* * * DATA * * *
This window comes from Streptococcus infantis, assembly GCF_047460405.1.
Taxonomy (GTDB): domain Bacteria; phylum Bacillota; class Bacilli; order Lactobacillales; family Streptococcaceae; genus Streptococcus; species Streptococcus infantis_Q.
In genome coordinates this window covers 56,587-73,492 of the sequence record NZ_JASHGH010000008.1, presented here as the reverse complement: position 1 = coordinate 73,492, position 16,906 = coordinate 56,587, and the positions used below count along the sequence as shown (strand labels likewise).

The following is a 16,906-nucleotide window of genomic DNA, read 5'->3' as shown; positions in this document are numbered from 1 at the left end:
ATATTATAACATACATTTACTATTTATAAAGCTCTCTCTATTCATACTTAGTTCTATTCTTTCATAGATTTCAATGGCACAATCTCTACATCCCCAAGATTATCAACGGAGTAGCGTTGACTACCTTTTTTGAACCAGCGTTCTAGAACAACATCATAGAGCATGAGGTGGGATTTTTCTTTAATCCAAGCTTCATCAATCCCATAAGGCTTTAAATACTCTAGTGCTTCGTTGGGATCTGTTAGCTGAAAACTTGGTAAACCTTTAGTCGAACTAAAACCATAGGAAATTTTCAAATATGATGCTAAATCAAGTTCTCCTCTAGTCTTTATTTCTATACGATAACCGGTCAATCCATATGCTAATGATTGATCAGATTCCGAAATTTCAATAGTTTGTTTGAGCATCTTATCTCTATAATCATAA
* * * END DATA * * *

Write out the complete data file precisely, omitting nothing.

This window comes from Streptococcus infantis, assembly GCF_047460405.1.
Taxonomy (GTDB): domain Bacteria; phylum Bacillota; class Bacilli; order Lactobacillales; family Streptococcaceae; genus Streptococcus; species Streptococcus infantis_Q.
In genome coordinates this window covers 56,587-73,492 of the sequence record NZ_JASHGH010000008.1, presented here as the reverse complement: position 1 = coordinate 73,492, position 16,906 = coordinate 56,587, and the positions used below count along the sequence as shown (strand labels likewise).

The following is a 16,906-nucleotide window of genomic DNA, read 5'->3' as shown; positions in this document are numbered from 1 at the left end:
ATATTATAACATACATTTACTATTTATAAAGCTCTCTCTATTCATACTTAGTTCTATTCTTTCATAGATTTCAATGGCACAATCTCTACATCCCCAAGATTATCAACGGAGTAGCGTTGACTACCTTTTTTGAACCAGCGTTCTAGAACAACATCATAGAGCATGAGGTGGGATTTTTCTTTAATCCAAGCTTCATCAATCCCATAAGGCTTTAAATACTCTAGTGCTTCGTTGGGATCTGTTAGCTGAAAACTTGGTAAACCTTTAGTCGAACTAAAACCATAGGAAATTTTCAAATATGATGCTAAATCAAGTTCTCCTCTAGTCTTTATTTCTATACGATAACCGGTCAATCCATATGCTAATGATTGATCAGATTCCGAAATTTCAATAGTTTGTTTGAGCATCTTATCTCTATAATCATAA